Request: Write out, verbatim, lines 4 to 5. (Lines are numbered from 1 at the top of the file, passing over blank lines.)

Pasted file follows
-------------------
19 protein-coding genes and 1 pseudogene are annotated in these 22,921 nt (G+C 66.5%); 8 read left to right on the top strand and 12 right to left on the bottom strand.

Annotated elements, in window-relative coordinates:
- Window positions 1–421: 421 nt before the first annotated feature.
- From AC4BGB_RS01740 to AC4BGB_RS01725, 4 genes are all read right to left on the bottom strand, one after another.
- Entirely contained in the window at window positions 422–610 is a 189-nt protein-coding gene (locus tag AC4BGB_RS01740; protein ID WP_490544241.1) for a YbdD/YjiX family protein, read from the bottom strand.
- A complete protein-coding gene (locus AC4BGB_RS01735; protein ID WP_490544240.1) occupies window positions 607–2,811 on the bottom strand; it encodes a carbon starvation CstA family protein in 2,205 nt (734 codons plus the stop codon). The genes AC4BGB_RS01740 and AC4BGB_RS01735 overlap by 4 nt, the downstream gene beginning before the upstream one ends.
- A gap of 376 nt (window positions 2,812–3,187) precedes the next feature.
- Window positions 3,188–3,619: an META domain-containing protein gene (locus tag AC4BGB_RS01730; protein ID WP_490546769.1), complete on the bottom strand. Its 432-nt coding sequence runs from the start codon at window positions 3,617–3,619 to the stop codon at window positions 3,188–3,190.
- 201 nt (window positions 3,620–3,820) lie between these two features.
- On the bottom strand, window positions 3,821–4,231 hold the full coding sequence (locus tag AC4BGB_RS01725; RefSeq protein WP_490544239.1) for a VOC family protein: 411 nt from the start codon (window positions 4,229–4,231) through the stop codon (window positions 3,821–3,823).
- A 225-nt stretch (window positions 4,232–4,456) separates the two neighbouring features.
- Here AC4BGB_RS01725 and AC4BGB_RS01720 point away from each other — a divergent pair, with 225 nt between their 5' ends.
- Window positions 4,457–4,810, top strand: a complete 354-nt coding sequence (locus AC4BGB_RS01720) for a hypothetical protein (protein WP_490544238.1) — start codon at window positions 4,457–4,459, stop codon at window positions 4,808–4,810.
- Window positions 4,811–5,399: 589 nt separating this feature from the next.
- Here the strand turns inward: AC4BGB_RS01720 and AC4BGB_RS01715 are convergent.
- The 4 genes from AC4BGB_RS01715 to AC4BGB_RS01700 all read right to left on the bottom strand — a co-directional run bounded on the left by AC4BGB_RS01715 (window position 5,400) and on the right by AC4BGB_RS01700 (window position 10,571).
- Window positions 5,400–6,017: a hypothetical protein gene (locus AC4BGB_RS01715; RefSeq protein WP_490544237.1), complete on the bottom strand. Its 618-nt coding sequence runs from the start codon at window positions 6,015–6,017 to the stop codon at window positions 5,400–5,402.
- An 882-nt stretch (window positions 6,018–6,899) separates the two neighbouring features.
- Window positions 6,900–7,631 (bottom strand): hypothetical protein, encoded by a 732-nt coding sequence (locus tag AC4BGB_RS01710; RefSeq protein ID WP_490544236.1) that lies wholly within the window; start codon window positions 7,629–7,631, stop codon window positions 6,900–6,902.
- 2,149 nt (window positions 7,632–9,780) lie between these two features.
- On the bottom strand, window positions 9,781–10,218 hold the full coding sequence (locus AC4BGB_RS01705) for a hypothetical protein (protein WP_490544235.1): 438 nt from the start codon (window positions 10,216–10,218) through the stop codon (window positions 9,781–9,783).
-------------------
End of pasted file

- From AC4BGB_RS01740 to AC4BGB_RS01725, 4 genes are all read right to left on the bottom strand, one after another.
- Entirely contained in the window at window positions 422–610 is a 189-nt protein-coding gene (locus tag AC4BGB_RS01740; protein ID WP_490544241.1) for a YbdD/YjiX family protein, read from the bottom strand.